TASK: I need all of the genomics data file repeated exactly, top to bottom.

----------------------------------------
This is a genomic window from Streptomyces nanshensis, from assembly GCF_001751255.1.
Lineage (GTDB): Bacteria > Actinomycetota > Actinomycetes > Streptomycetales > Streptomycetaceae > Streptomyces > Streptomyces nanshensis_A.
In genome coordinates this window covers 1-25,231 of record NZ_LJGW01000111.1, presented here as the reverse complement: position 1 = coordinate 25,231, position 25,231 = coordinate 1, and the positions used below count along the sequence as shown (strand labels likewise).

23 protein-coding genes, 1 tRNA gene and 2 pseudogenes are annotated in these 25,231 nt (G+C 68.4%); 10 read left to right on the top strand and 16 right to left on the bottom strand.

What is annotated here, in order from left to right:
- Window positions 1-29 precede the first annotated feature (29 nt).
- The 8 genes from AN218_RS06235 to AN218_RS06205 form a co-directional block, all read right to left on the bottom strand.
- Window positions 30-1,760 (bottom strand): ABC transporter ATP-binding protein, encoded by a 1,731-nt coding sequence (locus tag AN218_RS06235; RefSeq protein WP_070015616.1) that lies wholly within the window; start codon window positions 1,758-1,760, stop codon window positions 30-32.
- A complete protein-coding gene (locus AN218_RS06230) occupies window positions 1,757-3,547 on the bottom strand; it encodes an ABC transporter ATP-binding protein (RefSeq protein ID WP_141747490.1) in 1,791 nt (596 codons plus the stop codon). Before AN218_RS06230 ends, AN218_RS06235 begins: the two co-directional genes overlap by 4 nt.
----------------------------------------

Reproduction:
This is a genomic window from Streptomyces nanshensis, from assembly GCF_001751255.1.
Lineage (GTDB): Bacteria > Actinomycetota > Actinomycetes > Streptomycetales > Streptomycetaceae > Streptomyces > Streptomyces nanshensis_A.
In genome coordinates this window covers 1-25,231 of record NZ_LJGW01000111.1, presented here as the reverse complement: position 1 = coordinate 25,231, position 25,231 = coordinate 1, and the positions used below count along the sequence as shown (strand labels likewise).

23 protein-coding genes, 1 tRNA gene and 2 pseudogenes are annotated in these 25,231 nt (G+C 68.4%); 10 read left to right on the top strand and 16 right to left on the bottom strand.

What is annotated here, in order from left to right:
- Window positions 1-29 precede the first annotated feature (29 nt).
- The 8 genes from AN218_RS06235 to AN218_RS06205 form a co-directional block, all read right to left on the bottom strand.
- Window positions 30-1,760 (bottom strand): ABC transporter ATP-binding protein, encoded by a 1,731-nt coding sequence (locus tag AN218_RS06235; RefSeq protein WP_070015616.1) that lies wholly within the window; start codon window positions 1,758-1,760, stop codon window positions 30-32.
- A complete protein-coding gene (locus AN218_RS06230) occupies window positions 1,757-3,547 on the bottom strand; it encodes an ABC transporter ATP-binding protein (RefSeq protein ID WP_141747490.1) in 1,791 nt (596 codons plus the stop codon). Before AN218_RS06230 ends, AN218_RS06235 begins: the two co-directional genes overlap by 4 nt.